Inspired by storied lands, Hawaii’s leaders in education, agriculture and culinary arts have cooked up a deliciously innovative collaboration in the 2014 Hawai‘i Island Ranchers Dinner at Sam Choy’s Kai Lānai, Friday, February 28, 2014 at 5:30 p.m. Presented by Choy and prepared by Executive Chef Scott Hiraishi, the Ranchers Dinner not only highlights local-grown foods and sustainable grass fed beef, but offers the chance for diners to meet and eat with the farmers, ranchers and chefs who bring “farm-to-fork” full circle.
The Ranchers Dinner is the first in a series of collaborative culinary-agriculture projects of Kamehameha School-Land Asset Division (KSLAD) in partnership with the Hawai‘i Department of Agriculture. KSLAD manages 365,000 acres of Kamehameha Schools Bishop Estate land, bequeathed for the education and betterment of her people by Princess Bernice Pauahi Bishop in 1884. Of those, 160,935 acres are agricultural property on Hawai‘i Island alone.
“Two out of three Kona Coffee farms are on KS land,” said Land Asset Manager Les Apoliona, explaining that part of their mission is to support agricultural education, business planning, and farmer certification programs. Working to connect Hawai‘i Island food producers with skilled chefs also connects agriculture to hospitality and tourism. “It’s about relationships,” said Apoliona. “We are actively exploring various options, and looking at partnering for a sustainable Hawai‘i.”
Hiraishi is doing his best to further the concept. Hawai‘i born and raised, Hiraishi has worked alongside Choy for much of the last two decades, starting as young culinary student. When the iconic Sam Choy’s Kaloko location closed, Hiraishi expanded his career into resort service at the AAA 5-Diamond Four Seasons Resort Hualālai and the Sheraton Kona Resort and Spa at Keauhou Bay. Hiraishi has cooked for the International Food and Wine Travel Writers Welcome Reception and the James Beard Celebrity Chefs Tour Reception at Mauna Lani Resort, and was a featured chef at Taste of the Hawaiian Range.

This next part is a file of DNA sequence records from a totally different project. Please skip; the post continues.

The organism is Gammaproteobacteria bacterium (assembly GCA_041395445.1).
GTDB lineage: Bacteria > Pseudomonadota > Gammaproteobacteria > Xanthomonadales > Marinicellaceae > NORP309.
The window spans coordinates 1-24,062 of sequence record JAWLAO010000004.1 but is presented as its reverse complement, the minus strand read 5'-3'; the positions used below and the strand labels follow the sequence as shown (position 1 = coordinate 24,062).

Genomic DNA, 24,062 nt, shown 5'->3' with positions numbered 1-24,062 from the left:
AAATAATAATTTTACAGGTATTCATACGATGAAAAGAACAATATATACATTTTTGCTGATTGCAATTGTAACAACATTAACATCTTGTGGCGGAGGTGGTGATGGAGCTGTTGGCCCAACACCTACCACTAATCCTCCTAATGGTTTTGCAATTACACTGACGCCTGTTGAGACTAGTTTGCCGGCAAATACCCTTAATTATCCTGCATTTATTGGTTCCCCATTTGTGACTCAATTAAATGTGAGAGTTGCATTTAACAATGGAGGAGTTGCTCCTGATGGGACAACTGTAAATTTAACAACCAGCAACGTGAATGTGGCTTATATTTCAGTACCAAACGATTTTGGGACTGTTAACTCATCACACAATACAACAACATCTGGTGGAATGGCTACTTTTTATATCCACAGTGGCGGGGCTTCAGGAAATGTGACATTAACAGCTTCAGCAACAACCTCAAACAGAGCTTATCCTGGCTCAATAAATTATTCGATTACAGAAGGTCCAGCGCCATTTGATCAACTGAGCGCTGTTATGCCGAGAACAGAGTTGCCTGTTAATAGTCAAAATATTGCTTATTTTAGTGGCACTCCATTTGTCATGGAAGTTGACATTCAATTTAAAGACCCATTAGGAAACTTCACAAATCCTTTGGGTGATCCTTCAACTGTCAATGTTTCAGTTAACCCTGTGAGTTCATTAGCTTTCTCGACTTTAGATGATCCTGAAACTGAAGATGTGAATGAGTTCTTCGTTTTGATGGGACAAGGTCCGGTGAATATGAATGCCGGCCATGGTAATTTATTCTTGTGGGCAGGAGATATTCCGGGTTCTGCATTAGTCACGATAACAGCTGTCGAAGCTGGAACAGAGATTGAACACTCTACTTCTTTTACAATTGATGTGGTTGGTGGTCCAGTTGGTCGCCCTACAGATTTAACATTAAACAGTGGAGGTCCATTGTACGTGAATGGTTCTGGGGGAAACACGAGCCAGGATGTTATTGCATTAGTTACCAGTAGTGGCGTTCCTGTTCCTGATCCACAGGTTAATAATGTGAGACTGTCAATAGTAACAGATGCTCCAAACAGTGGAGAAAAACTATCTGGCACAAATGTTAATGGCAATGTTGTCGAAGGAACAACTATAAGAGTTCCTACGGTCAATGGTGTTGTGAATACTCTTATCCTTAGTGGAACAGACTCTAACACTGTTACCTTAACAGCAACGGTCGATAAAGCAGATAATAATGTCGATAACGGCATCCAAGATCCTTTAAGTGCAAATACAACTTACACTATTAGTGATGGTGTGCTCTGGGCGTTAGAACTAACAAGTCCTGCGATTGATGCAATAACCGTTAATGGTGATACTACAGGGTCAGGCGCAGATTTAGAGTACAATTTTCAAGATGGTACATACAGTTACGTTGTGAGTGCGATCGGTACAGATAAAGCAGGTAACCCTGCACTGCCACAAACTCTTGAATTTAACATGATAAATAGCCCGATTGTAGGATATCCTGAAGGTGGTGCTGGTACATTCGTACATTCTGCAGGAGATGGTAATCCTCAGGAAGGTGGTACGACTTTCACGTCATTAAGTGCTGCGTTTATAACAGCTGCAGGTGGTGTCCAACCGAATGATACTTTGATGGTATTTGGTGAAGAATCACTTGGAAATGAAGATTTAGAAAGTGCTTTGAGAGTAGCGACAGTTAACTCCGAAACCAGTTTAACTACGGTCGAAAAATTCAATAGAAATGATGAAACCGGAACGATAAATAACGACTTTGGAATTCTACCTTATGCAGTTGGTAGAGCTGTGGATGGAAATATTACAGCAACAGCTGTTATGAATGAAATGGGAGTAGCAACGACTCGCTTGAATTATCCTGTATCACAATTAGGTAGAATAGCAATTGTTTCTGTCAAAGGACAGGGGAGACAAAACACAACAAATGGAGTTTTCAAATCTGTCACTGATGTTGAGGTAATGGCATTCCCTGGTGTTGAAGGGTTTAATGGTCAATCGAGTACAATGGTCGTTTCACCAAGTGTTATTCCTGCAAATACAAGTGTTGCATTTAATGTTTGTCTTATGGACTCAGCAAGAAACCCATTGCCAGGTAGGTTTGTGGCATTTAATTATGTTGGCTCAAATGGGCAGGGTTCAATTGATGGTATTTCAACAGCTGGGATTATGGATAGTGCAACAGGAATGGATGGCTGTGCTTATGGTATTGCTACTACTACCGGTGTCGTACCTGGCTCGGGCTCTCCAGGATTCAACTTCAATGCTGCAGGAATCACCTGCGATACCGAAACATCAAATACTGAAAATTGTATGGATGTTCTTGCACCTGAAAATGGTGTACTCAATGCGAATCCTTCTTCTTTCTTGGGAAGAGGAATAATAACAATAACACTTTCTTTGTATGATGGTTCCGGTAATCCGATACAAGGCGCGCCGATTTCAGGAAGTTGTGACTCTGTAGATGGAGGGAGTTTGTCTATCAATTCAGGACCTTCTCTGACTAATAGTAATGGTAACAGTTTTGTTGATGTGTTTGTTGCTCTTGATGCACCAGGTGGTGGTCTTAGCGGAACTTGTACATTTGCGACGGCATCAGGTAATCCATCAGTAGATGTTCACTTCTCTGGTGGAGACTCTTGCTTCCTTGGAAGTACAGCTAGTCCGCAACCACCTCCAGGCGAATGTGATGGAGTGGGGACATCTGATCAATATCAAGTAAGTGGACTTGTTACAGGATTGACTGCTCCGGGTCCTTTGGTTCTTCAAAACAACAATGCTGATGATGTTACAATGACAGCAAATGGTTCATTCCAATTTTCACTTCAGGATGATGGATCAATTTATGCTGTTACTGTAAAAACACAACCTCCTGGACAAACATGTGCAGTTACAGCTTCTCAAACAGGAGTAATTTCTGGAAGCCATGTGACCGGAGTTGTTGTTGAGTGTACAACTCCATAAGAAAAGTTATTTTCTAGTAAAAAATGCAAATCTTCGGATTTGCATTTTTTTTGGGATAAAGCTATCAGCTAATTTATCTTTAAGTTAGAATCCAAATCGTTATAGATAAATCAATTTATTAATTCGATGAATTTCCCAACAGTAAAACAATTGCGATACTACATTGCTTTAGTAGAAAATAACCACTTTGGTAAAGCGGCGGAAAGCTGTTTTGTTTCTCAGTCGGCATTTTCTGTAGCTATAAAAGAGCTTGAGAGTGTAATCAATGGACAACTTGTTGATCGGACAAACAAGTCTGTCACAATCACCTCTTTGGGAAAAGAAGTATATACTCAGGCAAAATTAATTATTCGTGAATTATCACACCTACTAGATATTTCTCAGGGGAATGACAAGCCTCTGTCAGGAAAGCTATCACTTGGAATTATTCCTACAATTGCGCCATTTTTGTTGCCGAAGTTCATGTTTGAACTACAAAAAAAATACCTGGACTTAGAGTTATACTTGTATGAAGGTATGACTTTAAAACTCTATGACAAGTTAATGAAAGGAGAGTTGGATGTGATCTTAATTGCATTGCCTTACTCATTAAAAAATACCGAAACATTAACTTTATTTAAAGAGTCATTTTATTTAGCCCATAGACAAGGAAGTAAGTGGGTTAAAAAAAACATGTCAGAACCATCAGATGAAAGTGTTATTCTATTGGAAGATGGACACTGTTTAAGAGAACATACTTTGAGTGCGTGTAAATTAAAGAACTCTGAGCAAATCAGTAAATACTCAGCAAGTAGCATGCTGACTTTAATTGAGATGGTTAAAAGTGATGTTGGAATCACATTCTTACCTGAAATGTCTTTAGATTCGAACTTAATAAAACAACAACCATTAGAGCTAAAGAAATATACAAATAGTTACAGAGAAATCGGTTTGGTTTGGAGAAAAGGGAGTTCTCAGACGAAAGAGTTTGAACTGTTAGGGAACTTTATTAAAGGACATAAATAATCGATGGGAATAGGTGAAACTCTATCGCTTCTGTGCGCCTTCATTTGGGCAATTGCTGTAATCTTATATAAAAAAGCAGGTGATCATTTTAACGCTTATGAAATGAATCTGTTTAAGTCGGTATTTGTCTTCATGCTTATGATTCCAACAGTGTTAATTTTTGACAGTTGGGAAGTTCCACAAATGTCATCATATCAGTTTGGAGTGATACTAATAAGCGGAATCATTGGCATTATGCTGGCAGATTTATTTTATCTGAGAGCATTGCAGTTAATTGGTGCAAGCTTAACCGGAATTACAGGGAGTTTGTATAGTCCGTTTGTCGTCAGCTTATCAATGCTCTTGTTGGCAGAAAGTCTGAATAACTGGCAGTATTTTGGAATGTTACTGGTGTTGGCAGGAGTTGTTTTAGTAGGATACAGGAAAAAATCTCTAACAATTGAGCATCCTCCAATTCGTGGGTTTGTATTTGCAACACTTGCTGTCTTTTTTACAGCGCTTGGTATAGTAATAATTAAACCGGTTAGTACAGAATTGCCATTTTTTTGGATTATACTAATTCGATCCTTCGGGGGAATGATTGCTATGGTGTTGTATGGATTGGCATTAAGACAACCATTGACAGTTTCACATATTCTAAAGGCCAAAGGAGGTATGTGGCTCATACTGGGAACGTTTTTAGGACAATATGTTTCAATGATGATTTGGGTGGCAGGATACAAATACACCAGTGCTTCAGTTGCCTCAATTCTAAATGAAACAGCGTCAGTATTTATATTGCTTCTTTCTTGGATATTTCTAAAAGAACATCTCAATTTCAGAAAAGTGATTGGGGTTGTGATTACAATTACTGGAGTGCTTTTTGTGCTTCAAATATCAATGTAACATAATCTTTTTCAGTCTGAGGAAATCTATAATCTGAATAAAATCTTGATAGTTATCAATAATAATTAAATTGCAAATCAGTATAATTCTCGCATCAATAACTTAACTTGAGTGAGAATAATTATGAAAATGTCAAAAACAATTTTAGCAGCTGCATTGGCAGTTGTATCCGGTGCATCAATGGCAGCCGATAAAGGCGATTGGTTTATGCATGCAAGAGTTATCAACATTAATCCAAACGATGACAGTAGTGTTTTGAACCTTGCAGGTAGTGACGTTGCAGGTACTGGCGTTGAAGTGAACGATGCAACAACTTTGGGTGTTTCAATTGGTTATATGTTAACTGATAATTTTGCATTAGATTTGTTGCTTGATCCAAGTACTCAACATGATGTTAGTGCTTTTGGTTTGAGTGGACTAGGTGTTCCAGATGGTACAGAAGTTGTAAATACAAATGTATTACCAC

In 2010 Hiraishi once again teamed up with Choy for his new Keauhou location, which is located on KS land. The connection became clear. Bringing the best food from the region to the tables of one of the region’s best restaurants completes the circle—supporting the vision of sustainable local agriculture that nurtures business and vice versa.
“I’ve learned so much from the entire experience,” said Hiraishi. “One of the most important things—to get the freshest ingredients you can—is to talk to the farmers and work with them. When you can’t find something specific they will go out and find it for you, or grow it for you.”
For the Ranchers Dinner, Hiraishi created a five-course plated feast with wine pairings that stars select cuts of versatile Hawai‘i Lowline Cattle Company beef, including “cook your own” Tenderloin with ishi yaki (Japanese hot stones) where guests may interact with Choy and Hiraishi. Also in the spotlight are creative preparations of Local-Style Oxtail Soup, Beef Tongue, Flank Steak, Rib-Eye, Short Ribs and more, served with Hāmākua Mushrooms, fresh vegetables from Living Aquaponics farm and other products sourced from local farmers markets. Dinner concludes with a smile, and Chef Scott’s Chocolate Macaroon “Cow Pie.”
Cost of the Ranchers Dinner is $75 per person which includes select wine pairings and a custom logo “Ag Bag” with sampling of ingredients used in the menu. Only 75 seats are available for the exclusive dining event and reservations are required. For more information, visit www.SamChoy.com, follow Ranchers Dinner at Sam Choy’s Kai Lānai on Facebook, or call 808-333-3434.